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In these dark times, by all means let’s be cordial about the light entertainments provided by Alan Ayckbourn, the veteran British playwright, who intermittently has sent to our shores over the last several decades such comical charmers as Absurd Person Singular, Relatively Speaking, Bedroom Farce, and House & Garden. Although not all of the prolific Ayckbourn’s eighty-plus plays have been seen over here, in recent seasons 59E59 Theaters has been presenting the American premieres of his latest works. 59E59 Theaters’ new Ayckbourn offering, part of its current “Brits Off Broadway” series, is A Brief History of Women, running through the end of the month.
Scarcely one of the playwright’s most adventurous or brilliant achievements, A Brief History of Women is an easygoing comedy-drama that resembles the sort of tea-cozy English television fare one usually sees programmed by Channel WLIW-21 and sandwiched somewhere between The Great British Baking Show and reruns of Are You Being Served? Structured in four parts, the play’s doings unfold within the venerable halls of Kirkbridge Manor, one of those stately homes of England that’s not quite as grand as Downton Abbey. Beginning in 1928, the play explores subsequent episodes that occur in 1945, 1965, and 1985, respectively, as the once-private mansion is transformed into a prep school for girls, then a performing arts center, and finally into a boutique hotel. Sticking with this establishment through each of its iterations is one Tony Spates (played by a pleasantly unassuming Antony Eden), who is sighted first as a teenage footman discreetly serving cocktails during a razzmatazz party.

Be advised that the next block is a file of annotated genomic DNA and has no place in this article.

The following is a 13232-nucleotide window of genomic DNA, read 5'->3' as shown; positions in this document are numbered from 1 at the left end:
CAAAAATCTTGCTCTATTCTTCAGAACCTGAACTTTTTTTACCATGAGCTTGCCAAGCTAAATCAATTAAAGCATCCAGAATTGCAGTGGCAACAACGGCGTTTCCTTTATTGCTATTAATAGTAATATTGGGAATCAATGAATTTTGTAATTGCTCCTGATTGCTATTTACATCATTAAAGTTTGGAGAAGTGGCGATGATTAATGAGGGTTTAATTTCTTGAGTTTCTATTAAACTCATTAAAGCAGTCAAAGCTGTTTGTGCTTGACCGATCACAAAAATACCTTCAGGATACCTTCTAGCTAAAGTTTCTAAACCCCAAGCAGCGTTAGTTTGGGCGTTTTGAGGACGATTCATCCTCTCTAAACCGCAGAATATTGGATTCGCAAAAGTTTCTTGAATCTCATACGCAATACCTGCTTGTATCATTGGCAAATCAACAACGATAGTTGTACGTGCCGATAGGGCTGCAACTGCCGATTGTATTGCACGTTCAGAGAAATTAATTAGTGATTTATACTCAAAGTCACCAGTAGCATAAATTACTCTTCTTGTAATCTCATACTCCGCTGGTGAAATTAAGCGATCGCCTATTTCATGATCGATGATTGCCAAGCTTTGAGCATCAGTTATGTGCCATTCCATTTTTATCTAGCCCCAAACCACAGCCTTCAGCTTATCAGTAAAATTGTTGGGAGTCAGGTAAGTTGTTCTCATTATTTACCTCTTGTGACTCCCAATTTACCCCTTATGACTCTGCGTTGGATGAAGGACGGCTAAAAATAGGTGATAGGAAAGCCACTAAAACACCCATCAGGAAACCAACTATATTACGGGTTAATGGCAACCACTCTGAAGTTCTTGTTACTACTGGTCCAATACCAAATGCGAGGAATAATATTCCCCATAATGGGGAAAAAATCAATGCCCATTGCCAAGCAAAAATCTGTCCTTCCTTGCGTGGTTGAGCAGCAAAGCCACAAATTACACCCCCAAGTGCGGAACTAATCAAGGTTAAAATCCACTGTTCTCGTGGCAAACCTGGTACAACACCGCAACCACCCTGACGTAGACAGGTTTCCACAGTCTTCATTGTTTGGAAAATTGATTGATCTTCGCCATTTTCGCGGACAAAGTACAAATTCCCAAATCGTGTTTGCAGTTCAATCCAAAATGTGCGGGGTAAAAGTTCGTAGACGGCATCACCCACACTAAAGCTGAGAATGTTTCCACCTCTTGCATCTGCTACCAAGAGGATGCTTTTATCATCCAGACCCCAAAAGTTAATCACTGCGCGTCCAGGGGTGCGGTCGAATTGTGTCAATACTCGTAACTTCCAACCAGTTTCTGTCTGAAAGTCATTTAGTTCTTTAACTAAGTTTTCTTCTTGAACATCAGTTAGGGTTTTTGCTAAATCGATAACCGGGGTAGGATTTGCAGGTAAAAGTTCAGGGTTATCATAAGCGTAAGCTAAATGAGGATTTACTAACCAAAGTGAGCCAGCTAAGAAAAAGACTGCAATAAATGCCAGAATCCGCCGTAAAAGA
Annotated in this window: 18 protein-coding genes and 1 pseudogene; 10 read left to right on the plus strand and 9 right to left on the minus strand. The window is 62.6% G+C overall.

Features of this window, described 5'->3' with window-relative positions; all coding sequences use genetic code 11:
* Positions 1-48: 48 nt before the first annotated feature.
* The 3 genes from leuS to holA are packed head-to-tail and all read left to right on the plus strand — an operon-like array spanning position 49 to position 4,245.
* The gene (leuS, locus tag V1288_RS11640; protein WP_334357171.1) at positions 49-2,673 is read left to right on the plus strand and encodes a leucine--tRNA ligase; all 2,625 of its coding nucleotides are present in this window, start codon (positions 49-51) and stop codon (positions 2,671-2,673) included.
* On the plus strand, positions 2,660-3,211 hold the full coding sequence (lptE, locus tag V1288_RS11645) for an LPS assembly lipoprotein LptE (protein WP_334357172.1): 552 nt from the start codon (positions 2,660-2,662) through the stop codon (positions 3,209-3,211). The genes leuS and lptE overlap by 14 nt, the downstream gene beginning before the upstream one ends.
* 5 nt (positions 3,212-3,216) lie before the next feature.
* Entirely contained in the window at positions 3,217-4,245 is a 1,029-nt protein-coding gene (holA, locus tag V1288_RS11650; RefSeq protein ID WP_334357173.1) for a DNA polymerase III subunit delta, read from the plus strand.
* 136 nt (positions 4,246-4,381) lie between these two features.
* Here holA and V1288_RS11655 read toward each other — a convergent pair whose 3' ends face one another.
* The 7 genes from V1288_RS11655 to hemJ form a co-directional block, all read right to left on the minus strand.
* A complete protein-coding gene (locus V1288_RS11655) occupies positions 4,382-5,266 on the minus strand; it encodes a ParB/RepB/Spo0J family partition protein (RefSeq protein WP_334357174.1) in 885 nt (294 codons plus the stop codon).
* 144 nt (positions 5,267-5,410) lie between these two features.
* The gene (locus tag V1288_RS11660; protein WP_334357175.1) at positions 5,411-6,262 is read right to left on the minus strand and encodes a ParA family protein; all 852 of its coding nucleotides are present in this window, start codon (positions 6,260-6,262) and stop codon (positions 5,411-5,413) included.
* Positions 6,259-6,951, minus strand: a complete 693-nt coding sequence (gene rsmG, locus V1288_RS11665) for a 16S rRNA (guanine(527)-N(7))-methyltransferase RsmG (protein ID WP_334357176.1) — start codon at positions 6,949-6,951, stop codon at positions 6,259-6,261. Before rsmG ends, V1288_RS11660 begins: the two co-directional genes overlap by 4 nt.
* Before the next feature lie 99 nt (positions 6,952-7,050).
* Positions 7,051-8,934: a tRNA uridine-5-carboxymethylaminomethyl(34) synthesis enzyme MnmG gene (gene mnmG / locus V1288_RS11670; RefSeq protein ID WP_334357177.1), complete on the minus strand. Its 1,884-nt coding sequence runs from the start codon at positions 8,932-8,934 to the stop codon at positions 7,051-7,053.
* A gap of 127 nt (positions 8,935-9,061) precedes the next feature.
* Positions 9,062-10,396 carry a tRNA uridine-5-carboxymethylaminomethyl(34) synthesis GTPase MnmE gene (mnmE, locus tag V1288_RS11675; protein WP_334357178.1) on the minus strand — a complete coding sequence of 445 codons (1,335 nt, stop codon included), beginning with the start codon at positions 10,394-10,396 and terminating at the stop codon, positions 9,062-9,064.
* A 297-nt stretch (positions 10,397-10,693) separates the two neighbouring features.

The opening story observes Tony preventing the irascible, drunken lord of the manor from abusing his much-younger third wife, who has taken a shine to the amiable servant. The next segment, nearly twenty years later, finds Tony as a teacher at the girl’s school, romantically involved with an overly demonstrative colleague still spooked by a tragedy she suffered in the recently concluded war.
By the time the mid Sixties roll around, our Tony has a potbelly and an administrator’s job at the arts center. This most entertaining sequence offers a satirical look at provincial theater-making. It is dominated by Russell Dixon’s witty performance as Dennis, a preening middle-aged actor-director rehearsing an amateur production of a “Jack and the Beanstalk”–themed holiday show in which he stars as the hero’s mum in fairy-tale drag. After coyly cavorting through a flirtatious song-and-dance number, all naughty intimations and rolling eyes, Dennis gets into a row with a humorless young actor who takes offense at the script’s stereotypes and declares, “I’m not prepared to corrupt the minds of children by spouting fascist, Tory propaganda!” As the thespians quarrel, Tony lends a sympathetic ear to Dennis’s sadly neglected wife.
During the wistful final episode, the by-now-elderly Tony encounters once again a woman he fatefully met at that party back in 1928. Concluding the play with such a full-circle punctuation may seem a tad obligatory, but it dovetails nicely enough with the gentle content of everything that comes before. A Brief History of Women is unashamedly schematic, carefully written so that six actors can fill the roles in each sequence. It is confined to a single setting that, with minor alterations made between scenes, accommodates the action. All told, it is an ably composed piece of mid-twentieth-century boulevard-style theater of the traditional kind that older viewers complain no one ever writes anymore.
Neatly staged by the author himself, this production — imported to New York by the Stephen Joseph Theatre of Scarborough, where Ayckbourn served as artistic director for 37 years — is modestly designed and agreeably acted. While the play is a mostly straightforward ho-hum affair, it probably will amuse people who like to see in the theater the same sort of show they already know from the telly.